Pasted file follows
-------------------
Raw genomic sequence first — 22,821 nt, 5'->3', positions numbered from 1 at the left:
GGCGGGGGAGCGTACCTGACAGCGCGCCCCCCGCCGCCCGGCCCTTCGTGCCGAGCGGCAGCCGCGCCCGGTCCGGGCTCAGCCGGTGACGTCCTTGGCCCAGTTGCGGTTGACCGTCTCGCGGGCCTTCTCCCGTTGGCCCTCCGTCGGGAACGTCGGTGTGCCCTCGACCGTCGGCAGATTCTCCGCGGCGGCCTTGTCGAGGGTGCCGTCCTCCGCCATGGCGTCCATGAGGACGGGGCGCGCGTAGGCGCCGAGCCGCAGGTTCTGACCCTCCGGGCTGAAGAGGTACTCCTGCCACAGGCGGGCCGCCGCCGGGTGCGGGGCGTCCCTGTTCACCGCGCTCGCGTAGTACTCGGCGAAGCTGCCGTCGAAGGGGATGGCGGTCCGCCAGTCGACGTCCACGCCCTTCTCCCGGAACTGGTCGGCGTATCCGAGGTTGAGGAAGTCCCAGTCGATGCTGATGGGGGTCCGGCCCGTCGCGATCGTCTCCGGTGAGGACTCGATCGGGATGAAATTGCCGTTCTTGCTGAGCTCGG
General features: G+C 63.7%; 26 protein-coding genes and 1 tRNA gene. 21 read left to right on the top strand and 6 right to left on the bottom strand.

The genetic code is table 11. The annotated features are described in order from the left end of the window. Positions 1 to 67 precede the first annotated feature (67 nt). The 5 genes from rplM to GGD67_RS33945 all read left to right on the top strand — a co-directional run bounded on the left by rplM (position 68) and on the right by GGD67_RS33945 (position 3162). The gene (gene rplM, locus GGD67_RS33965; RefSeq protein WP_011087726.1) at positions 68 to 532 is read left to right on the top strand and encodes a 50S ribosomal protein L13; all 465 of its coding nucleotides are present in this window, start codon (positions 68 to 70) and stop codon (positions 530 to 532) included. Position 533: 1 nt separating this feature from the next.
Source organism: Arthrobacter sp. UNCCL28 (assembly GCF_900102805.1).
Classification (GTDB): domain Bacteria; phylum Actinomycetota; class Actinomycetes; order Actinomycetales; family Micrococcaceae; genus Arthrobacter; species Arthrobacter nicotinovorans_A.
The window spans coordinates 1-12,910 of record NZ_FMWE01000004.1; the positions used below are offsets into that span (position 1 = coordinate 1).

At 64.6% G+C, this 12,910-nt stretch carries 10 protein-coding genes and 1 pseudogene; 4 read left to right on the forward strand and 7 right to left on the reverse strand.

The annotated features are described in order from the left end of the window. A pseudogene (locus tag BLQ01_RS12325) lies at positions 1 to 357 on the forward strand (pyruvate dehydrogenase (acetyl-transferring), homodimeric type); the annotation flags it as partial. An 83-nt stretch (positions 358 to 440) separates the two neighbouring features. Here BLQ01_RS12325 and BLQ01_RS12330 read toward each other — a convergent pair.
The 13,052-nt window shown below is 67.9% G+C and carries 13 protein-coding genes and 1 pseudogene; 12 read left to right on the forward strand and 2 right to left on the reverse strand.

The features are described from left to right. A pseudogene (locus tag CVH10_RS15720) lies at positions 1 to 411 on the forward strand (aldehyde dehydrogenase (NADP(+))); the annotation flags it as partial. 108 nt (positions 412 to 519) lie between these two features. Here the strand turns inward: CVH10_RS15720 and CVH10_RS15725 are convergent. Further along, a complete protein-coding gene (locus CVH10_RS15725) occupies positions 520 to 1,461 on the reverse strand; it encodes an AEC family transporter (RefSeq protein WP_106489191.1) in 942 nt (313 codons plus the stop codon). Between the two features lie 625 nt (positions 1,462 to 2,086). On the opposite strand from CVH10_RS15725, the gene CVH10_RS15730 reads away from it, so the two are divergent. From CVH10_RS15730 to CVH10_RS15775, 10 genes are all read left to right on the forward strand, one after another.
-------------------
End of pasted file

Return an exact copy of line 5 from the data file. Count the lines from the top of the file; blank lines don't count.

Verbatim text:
Source organism: Arthrobacter sp. UNCCL28 (assembly GCF_900102805.1).